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Getting their message across (series)
Complex communications by chickens

Dr K-lynn Smith, a behavioural biologist at Macquarie University and recent winner of the Voiceless Eureka award for Scientific Research that Contributes to Animal Protection (sponsored by the organisation, Voiceless), outlines her research, done jointly with Professor Chris Evans, into the behaviour of chickens, coming up with some stunning results.
Animal language

Many species have complex systems for warning others about important events in the environments - such as different types of call for different predator attack methods.
Complex reasoning without a neocortex

Not surprisingly, through evolution, different species may possess similar sorts of cognitive abilities that rely on quite different brain structures and communication paths.
A new side to the brain

Professor Lesley Rogers, from the University of New England, looks at the lateralization of the brain and its function
The cognitive chicken: higher mental processing in a humble brain

Professor Lesley Rogers, looks at research by Professors Giorgio Vallortigara and Lucia Regolin and colleagues that shows chicks display some higher cognitive abilities just days after hatching, that human infants will not achieve for months or even years.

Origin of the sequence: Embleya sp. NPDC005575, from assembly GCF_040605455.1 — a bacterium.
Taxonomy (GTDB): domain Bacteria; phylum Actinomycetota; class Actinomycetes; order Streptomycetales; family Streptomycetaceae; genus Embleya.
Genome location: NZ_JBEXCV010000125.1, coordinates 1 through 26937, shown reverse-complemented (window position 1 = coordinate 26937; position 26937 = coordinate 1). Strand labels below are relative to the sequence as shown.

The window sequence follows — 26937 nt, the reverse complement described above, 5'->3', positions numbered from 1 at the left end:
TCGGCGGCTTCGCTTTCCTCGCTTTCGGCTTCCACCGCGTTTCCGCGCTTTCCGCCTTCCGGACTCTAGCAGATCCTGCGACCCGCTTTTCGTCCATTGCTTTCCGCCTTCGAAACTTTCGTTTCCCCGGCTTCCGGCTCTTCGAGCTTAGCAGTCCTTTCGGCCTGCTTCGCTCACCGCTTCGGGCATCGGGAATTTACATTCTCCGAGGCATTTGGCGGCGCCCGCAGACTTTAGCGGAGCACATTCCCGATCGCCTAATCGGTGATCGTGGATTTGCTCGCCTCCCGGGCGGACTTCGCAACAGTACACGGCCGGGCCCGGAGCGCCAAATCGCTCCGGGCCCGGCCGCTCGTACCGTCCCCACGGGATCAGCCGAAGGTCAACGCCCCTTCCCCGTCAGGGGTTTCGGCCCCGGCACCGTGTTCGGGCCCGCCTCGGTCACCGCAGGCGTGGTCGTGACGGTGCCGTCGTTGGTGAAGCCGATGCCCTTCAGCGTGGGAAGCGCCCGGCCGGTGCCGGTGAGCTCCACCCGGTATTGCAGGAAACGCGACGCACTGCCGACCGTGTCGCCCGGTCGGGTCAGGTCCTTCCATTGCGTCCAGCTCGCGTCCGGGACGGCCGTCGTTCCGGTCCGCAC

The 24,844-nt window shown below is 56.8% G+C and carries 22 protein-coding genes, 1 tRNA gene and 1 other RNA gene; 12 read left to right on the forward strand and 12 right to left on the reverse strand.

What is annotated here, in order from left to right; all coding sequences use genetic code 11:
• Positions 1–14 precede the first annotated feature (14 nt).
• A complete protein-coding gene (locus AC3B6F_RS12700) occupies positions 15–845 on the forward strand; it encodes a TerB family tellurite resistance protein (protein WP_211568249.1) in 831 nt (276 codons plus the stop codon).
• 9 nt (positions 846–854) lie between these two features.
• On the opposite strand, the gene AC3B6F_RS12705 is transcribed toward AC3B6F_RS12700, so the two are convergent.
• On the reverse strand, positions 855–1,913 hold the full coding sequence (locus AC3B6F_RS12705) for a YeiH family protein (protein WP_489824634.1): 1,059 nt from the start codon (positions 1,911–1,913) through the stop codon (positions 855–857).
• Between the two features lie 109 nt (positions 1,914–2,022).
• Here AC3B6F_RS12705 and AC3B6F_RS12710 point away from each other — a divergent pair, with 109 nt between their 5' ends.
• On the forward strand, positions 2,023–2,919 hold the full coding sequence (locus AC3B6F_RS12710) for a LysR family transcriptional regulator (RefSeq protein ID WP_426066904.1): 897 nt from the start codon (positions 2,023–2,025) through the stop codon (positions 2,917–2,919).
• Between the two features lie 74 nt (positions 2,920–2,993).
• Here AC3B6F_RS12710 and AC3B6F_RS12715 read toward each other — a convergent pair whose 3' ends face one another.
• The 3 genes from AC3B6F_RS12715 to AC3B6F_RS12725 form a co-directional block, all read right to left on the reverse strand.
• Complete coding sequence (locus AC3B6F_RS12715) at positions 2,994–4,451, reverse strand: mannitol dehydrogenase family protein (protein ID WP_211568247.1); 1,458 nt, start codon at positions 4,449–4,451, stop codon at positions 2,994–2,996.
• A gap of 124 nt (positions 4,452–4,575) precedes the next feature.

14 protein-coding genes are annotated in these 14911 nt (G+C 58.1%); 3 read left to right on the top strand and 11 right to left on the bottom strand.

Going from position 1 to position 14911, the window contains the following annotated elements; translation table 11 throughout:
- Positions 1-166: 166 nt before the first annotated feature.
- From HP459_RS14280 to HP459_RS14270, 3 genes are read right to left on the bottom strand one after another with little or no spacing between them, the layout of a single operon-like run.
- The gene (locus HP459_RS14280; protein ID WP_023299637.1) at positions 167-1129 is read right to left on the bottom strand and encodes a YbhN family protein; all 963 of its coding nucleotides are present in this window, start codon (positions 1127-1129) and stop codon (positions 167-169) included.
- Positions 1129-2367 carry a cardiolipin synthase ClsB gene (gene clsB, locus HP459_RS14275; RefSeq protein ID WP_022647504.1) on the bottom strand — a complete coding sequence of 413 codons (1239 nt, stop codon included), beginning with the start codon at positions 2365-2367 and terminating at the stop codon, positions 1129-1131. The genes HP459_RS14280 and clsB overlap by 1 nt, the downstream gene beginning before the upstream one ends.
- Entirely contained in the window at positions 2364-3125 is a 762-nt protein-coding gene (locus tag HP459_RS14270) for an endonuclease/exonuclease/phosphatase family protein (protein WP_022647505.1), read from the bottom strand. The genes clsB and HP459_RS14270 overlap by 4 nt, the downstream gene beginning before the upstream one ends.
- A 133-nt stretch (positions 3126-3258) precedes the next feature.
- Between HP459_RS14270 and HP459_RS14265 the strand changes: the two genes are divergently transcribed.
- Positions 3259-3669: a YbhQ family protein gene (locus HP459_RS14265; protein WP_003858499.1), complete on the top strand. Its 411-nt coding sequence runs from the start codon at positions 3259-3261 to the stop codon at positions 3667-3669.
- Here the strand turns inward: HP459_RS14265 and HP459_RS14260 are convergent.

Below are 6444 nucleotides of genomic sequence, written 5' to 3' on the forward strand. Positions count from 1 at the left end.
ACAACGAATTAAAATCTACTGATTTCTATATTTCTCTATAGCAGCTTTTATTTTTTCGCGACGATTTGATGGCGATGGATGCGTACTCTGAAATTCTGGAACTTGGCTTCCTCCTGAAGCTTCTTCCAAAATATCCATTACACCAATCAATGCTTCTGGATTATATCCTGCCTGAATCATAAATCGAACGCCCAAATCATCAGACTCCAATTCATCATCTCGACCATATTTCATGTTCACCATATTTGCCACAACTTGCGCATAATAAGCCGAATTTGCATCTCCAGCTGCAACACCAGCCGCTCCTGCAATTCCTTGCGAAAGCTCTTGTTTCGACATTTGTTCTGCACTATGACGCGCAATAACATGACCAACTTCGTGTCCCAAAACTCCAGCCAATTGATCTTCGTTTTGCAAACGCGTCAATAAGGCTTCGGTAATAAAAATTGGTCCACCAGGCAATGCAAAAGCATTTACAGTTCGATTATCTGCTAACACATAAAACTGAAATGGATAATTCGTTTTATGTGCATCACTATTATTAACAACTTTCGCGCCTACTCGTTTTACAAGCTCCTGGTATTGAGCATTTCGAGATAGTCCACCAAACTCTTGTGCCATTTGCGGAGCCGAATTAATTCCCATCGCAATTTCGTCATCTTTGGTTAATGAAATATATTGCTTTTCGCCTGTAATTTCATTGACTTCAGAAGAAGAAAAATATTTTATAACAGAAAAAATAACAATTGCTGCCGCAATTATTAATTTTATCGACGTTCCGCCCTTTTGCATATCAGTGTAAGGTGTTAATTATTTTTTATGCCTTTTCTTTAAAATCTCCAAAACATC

Food for thought

Professor Lesley Rogers describes research that shows birds use complex cognitive strategies when it comes hiding, retrieving and choice of food stores, including cognitive maps and 'time trave' (planning ahead for possible future outcomes) - abilities thought to belong only to humans. 
Think again

What do three day old chicks make of the Necker cube? Professor Giorgio Vallortigara, from the Centre for Mind/Brain Sciences of the University of Trento in Italy, explains an unusual use of impossible figures in understanding cognition.
Imprinting really does count

Professor Giorgio Vallortigara, from the Centre for Mind/Brain Sciences at Trento University in Italy, reflects on some of his early experiments into cognition in young chicks.
Music to their ears

Dr Cinzia Chiandetti, and colleague, Professor Giorgio Vallortigara at the Center for Mind/Brain Sciences of Trento University in Italy, help us tune in to another amazing cognitive ability in young chicks, this time associated with music.
The thought that counts

Professor Giorgio Vallortigara explains new mind blowing research into how chicks map numbers in space. Professor Vallortigara and colleagues have investigated whether very young chicks have a spontaneous tendency to map numbers into space, something humans do naturally when they form mental number lines.
 

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